3, Lexden Terrace, Tenby, Wales
'''Nina Hamnett''' (14 February 1890 – 16 December 1956) was a Welsh artist and writer, and an expert on sailors' chanteys, who became known as the '''Queen of Bohemia'''.
Hamnett was born in the small coastal town of Tenby, Pembrokeshire, Wales, and attended the Royal School for Daughters of Officers of the Army from 1902 to 1905. From 1906 to 1907 she studied at the Pelham Art School and then at the London School of Art until 1910. In 1914 she went to Montparnasse, Paris to study at Marie Vassilieff's Academy.
While studying in London she met and posed for Henri Gaudier-Brzeska who sculpted a series of nude bronzes. During this period she became friendly with Olivia Shakespear and Ezra Pound. She went on to have a love affair with Brzeska, and later with Modigliani and Roger Fry.
On her first night in the Bohemian community she went to the café ''La Rotonde'' where the man at the next table introduced himself as "Modigliani, painter and Jew". In addition to making close friends with Amedeo Modigliani, Pablo Picasso, Serge Diaghilev, and Jean Cocteau, she stayed for a while at La Ruche, where many of the leading members of the avant-garde lived at the time. In Montparnasse she also met her future husband, the Norwegian artist Roald Kristian.
Flamboyantly unconventional, and openly bisexual, Hamnett once danced nude on a Montparnasse café table just for the "hell of it". She drank heavily, was sexually promiscuous, and kept numerous lovers and close associations within the artistic community. Very quickly, she became a well-known bohemian personality throughout Paris and modeled for many artists. Her reputation soon reached back to London, where for a time, she went to work making or decorating fabrics, clothes, murals, furniture, and rugs at the Omega Workshops, which was directed by Roger Fry, Vanessa Bell, and Duncan Grant.
Nina Hamnett (1890–1956) Roger Eliot Fry (1866–1934) The Stanley & Audrey Burton Gallery, University of Leeds
Portrait of Nina Hamnett Roger Eliot Fry (1866–1934) The Courtauld Gallery
Her artistic creations were widely exhibited during World War I, including at the Royal Academy in London as well as the ''Salon d'Automne'' in Paris. Back in England, she taught at the Westminster Technical Institute from 1917 to 1918. After divorcing Kristian, she took up with another free spirit, composer E. J. Moeran.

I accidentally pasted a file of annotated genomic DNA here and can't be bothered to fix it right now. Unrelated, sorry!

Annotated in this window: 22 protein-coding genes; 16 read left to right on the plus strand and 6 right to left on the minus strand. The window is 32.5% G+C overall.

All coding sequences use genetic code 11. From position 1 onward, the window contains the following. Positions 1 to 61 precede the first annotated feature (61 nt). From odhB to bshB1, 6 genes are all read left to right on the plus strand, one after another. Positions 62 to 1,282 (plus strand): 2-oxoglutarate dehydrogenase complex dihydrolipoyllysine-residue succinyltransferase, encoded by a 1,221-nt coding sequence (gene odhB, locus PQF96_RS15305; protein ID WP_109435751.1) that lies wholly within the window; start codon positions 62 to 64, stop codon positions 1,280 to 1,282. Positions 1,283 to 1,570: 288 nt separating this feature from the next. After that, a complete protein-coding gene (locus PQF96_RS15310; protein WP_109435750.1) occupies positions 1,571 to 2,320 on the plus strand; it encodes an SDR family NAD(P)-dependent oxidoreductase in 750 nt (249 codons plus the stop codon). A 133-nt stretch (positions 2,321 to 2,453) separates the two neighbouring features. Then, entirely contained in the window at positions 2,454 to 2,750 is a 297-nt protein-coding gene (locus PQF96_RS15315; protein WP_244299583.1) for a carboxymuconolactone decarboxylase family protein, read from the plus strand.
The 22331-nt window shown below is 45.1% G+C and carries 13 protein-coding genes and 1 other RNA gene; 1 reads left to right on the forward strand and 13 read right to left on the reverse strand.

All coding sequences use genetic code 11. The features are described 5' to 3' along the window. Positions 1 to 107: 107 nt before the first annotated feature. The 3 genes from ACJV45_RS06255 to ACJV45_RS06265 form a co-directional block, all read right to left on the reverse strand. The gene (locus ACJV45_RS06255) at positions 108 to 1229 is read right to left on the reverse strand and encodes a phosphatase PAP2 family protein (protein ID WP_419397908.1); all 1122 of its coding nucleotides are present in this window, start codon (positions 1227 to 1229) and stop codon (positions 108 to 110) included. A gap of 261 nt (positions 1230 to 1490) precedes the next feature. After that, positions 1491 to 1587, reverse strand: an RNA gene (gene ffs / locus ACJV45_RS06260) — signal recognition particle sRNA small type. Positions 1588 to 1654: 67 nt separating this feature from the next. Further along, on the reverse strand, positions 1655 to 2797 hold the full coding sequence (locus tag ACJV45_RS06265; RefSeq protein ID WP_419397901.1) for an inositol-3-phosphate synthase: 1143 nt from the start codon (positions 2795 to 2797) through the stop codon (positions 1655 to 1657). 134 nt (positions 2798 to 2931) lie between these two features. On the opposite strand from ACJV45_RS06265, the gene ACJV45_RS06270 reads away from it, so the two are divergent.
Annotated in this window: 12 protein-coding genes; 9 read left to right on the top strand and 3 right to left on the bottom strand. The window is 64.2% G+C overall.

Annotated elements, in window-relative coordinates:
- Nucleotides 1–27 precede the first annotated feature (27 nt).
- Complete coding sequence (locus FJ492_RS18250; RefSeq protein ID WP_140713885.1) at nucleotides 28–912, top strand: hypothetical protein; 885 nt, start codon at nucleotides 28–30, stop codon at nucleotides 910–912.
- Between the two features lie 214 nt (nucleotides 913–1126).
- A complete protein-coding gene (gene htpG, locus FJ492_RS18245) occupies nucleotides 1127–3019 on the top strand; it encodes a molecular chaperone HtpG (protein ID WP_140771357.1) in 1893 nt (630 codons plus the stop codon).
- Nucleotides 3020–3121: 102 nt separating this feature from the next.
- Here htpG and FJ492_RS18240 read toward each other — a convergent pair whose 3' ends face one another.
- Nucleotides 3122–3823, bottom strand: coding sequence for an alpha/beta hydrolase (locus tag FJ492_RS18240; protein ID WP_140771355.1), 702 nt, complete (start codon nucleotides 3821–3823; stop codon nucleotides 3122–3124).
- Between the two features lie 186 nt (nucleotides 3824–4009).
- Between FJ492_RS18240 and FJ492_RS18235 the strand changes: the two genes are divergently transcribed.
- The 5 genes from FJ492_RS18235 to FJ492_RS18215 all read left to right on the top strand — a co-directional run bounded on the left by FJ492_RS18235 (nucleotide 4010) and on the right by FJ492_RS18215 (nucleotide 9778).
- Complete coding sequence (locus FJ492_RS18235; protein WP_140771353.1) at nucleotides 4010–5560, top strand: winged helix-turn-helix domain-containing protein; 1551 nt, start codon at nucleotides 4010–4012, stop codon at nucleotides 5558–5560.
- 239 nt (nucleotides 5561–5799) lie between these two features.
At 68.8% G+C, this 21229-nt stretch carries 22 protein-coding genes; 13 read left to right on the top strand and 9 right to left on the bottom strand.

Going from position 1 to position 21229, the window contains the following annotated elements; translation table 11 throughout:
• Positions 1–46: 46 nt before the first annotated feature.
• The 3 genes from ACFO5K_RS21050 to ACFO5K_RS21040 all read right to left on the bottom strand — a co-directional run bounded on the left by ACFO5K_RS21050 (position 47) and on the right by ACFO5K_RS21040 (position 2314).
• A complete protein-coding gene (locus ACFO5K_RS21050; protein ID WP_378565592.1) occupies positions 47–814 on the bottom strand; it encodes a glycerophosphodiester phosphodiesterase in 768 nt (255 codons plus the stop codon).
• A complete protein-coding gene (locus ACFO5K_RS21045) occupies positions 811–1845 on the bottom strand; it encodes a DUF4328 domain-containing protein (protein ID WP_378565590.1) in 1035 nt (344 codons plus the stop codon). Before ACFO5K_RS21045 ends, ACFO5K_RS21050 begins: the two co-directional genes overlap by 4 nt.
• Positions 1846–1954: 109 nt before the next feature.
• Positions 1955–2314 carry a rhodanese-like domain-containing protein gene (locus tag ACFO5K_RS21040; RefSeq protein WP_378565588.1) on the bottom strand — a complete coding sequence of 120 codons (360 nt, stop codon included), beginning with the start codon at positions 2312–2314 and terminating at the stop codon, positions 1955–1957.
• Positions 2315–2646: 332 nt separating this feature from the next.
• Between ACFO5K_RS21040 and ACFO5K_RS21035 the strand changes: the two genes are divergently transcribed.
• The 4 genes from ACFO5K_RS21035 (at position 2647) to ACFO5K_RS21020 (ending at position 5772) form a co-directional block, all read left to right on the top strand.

From the mid-1920s until the end of World War II, the area known as Fitzrovia was London's main Bohemian artistic centre. The place took its name from the popular Fitzroy Tavern on the corner of Charlotte and Windmill Streets that formed the area's centre. Home of the café life in Fitzrovia, it was Hamnett's favourite hangout as well as that of her friend from her home town, Augustus John, and later another Welshman, the poet Dylan Thomas.
In 1932 Hamnett published ''Laughing Torso'', a tale of her bohemian life, which became a bestseller in the UK and US. The notorious occultist Aleister Crowley unsuccessfully sued her and the publisher for libel over allegations of black magic made in her book.
Although she won the case, the situation profoundly affected her for the remainder of her life. Alcoholism would soon overtake her many talents and the tragic "Queen of the Fitzroy" spent a good part of the last few decades of her life at the bar, (usually that of the Fitzroy Tavern), trading anecdotes for drinks.
Twenty-three years after her first book ''Laughing Torso'' was published, Hamnett, in poor health, released a follow up book aptly titled: ''Is She a Lady?''
Hamnett died in 1956 from complications after falling out of her apartment window and being impaled on the fence forty feet below. The great debate has always been whether or not it was a suicide attempt or merely a drunken accident. Her last words were "Why don't they let me die?"
A biography, ''Nina Hamnett: Queen of Bohemia'', by Denise Hooker was published in 1986. In 2011, Hamnett was the subject of a short film by writer/director Chris Ward 'What Shall We Do With The Drunken Sailor' starring Siobhan Fahey.
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